The other day while doing the typical weekend run-of-the-mill social media perusing I came across a photo of a rapper that raised a red flag. What caused the alarm was the fact that the rapper took the opportunity to pose for a photo with a gun to their jaw, albeit made of nothing more than their own two fingers.
Don’t get me wrong, this isn’t something new. Evidence of this is our societal proclivity for the utterances of such commonalities as “Fuck my life!” “Kill me now!” “Take me now!”. . . you get the point. What I found so alarming about this rapper, and countless others, adopting this pose – or any variation thereof – is the fact that on some real shit, y’all are rappers fam. You want me to believe that when you put yourself out there – to the fans, public, your followers – that you want folks to look at you and think you want to off yourselves? That doesn’t make much sense and I’ve yet to see a rapper Bud Dwyer himself for likes or follows. So what is really going on?
One of the most famous images of someone adopting a pose is that of Malcom X leader, activist, and luminary of the Civil Rights movement of the ’60s. Of course pre-dating a contemporary hip hop/cultural aesthetic Malcom’s pose was one of a pensive man on a mission to find a solution to injustice, violence, and inadequacy when it came to simple human rights. A pose that has been utilized by some in hip hop to echo a militaristic ideal, a “by any means necessary” way of taking on the world ahead of them. This is not the case with what social media, blogs, fansites and the like are riddled with.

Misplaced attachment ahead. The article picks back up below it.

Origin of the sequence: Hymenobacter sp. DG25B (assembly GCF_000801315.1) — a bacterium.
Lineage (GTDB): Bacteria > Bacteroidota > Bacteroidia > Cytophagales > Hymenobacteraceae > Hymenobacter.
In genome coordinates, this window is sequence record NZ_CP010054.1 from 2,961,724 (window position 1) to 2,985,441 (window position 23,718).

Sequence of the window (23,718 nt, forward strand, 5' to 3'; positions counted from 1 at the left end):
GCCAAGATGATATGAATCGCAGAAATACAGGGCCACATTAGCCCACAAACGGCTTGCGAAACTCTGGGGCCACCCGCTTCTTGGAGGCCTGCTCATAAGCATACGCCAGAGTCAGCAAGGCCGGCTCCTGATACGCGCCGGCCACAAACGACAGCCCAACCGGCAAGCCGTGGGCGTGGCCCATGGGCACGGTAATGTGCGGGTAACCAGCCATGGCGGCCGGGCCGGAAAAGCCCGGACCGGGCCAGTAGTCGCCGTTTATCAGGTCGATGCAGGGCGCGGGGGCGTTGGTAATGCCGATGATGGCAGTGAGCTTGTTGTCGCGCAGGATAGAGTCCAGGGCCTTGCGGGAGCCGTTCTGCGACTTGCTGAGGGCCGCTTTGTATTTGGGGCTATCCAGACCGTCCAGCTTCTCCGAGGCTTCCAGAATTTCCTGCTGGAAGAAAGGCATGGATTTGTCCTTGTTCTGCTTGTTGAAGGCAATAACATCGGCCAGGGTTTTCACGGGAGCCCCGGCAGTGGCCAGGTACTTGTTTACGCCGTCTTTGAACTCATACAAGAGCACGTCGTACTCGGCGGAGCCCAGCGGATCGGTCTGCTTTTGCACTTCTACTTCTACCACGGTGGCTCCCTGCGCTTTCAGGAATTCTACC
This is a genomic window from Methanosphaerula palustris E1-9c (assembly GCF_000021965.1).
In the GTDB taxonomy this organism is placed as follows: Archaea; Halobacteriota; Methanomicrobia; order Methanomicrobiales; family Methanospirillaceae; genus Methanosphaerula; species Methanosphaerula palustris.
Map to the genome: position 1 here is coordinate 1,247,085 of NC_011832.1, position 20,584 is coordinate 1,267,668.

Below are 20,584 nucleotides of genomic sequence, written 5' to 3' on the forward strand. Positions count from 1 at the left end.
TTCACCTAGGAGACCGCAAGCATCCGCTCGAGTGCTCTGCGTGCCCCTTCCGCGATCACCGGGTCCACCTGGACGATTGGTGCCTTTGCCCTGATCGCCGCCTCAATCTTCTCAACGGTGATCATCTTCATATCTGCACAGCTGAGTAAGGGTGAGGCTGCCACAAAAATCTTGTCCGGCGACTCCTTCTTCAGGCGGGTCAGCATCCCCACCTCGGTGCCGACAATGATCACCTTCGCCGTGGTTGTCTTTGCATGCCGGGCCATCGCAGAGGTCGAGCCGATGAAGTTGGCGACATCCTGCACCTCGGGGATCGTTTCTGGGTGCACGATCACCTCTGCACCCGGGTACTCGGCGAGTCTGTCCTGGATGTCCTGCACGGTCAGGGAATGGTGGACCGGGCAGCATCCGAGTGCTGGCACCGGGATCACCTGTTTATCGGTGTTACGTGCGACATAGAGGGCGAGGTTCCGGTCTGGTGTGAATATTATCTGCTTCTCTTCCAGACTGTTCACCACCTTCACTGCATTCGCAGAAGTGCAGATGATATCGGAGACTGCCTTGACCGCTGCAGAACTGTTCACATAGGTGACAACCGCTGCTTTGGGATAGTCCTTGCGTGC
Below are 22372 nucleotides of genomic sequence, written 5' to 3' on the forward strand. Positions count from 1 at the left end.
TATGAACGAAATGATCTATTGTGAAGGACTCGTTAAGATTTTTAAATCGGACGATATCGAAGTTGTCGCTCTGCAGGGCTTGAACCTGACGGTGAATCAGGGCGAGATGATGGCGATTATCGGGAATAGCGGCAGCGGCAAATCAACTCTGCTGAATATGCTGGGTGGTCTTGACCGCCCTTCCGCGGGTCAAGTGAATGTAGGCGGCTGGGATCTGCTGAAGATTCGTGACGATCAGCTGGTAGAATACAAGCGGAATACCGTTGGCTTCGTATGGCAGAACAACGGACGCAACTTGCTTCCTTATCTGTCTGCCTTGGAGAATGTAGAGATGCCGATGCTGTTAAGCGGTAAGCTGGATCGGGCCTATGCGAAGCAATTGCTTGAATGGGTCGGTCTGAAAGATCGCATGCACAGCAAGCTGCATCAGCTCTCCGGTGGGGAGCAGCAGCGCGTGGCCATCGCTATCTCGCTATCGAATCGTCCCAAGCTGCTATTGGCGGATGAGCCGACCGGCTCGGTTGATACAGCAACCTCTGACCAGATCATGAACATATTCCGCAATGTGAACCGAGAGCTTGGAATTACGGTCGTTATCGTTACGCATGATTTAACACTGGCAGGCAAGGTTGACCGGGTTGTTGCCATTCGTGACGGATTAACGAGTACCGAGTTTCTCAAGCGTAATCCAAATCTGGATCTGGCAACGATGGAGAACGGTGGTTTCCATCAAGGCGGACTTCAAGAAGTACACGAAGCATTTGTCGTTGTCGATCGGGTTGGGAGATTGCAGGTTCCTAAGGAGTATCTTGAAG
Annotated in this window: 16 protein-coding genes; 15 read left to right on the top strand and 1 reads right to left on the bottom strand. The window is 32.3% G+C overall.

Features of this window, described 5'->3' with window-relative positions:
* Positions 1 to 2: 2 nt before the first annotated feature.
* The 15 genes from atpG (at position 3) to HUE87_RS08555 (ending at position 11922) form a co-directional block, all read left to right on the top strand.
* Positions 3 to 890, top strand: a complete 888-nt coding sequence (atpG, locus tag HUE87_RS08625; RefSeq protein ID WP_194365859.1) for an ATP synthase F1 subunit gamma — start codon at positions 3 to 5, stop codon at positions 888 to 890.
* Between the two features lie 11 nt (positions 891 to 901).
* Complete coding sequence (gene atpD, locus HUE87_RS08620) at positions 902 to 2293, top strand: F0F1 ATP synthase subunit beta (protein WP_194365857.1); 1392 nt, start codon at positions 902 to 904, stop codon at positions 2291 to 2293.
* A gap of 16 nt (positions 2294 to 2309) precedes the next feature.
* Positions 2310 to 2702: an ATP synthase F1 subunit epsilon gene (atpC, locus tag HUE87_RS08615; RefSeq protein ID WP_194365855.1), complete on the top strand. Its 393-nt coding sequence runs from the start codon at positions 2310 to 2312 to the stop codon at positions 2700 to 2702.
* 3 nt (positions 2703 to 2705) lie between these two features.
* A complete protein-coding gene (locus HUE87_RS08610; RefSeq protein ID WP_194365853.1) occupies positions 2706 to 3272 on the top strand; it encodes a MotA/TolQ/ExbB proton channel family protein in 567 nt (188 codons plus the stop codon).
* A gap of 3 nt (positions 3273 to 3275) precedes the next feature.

It appears that what we have going on today is a parade of “crazy” or what is to be perceived as such. “Hey look, I’m out here living this life you the spectator thinks is amazingly awesome, but in reality I just wish I wasn’t here. Better yet, I wish I had a pistol so that I could blow my brains out.” A picture is worth a thousand words but a figurative gun to the head says about two, five max. Of course it is something that is mimicked, because its cool to say, “life is cool but I’m too cool for that so I should be dead.” Maybe it has to do with the notion of being insane or in hip hop terms “730” – random fact of the day, the term 730 is a reference to the Rikers Island 730A form used to deduce whether or not an inmate is mentally stable.
Another possible explanation is rap’s new-found interest in New Thought and man as God (no I will not mention the dead horse’s name) and putting out into the world the idea that, “Yeah you might see me, and might think you can catch me slippin’ but I’m on my Invictus shit homie. I am the master of my fate, the captain of my soul and if anybody is stoppin me it will be me! Word to Willy Henley.”
Who’s to say what’s on a rappers mind, I feel like they think in double time just like they rap. I do ask that they be more aware of their fanbases that may range in age, color or creed. After all, suicide is real.